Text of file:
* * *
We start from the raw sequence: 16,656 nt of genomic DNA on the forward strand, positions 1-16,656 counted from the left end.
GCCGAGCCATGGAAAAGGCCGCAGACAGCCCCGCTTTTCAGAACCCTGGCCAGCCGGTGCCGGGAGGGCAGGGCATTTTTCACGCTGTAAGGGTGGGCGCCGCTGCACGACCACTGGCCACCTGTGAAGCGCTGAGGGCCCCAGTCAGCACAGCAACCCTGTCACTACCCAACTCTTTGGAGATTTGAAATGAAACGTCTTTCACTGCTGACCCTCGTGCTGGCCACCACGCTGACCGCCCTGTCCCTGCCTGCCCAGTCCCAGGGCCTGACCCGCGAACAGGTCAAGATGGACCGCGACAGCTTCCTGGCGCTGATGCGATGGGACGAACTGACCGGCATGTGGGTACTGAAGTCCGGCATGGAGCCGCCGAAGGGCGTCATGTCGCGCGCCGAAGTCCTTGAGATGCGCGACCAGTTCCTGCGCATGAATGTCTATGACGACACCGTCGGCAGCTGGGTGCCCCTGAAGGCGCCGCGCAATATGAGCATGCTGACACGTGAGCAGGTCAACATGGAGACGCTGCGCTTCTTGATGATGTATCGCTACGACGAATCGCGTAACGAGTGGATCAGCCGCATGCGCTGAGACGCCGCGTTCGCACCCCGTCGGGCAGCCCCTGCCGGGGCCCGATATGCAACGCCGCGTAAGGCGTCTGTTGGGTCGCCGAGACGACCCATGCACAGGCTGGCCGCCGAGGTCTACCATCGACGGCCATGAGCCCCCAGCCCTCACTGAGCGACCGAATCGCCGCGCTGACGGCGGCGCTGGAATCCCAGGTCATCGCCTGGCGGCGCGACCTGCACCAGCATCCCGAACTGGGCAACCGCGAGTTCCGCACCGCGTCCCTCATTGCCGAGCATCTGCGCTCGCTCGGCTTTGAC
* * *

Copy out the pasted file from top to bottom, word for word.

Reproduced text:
We start from the raw sequence: 16,656 nt of genomic DNA on the forward strand, positions 1-16,656 counted from the left end.
GCCGAGCCATGGAAAAGGCCGCAGACAGCCCCGCTTTTCAGAACCCTGGCCAGCCGGTGCCGGGAGGGCAGGGCATTTTTCACGCTGTAAGGGTGGGCGCCGCTGCACGACCACTGGCCACCTGTGAAGCGCTGAGGGCCCCAGTCAGCACAGCAACCCTGTCACTACCCAACTCTTTGGAGATTTGAAATGAAACGTCTTTCACTGCTGACCCTCGTGCTGGCCACCACGCTGACCGCCCTGTCCCTGCCTGCCCAGTCCCAGGGCCTGACCCGCGAACAGGTCAAGATGGACCGCGACAGCTTCCTGGCGCTGATGCGATGGGACGAACTGACCGGCATGTGGGTACTGAAGTCCGGCATGGAGCCGCCGAAGGGCGTCATGTCGCGCGCCGAAGTCCTTGAGATGCGCGACCAGTTCCTGCGCATGAATGTCTATGACGACACCGTCGGCAGCTGGGTGCCCCTGAAGGCGCCGCGCAATATGAGCATGCTGACACGTGAGCAGGTCAACATGGAGACGCTGCGCTTCTTGATGATGTATCGCTACGACGAATCGCGTAACGAGTGGATCAGCCGCATGCGCTGAGACGCCGCGTTCGCACCCCGTCGGGCAGCCCCTGCCGGGGCCCGATATGCAACGCCGCGTAAGGCGTCTGTTGGGTCGCCGAGACGACCCATGCACAGGCTGGCCGCCGAGGTCTACCATCGACGGCCATGAGCCCCCAGCCCTCACTGAGCGACCGAATCGCCGCGCTGACGGCGGCGCTGGAATCCCAGGTCATCGCCTGGCGGCGCGACCTGCACCAGCATCCCGAACTGGGCAACCGCGAGTTCCGCACCGCGTCCCTCATTGCCGAGCATCTGCGCTCGCTCGGCTTTGAC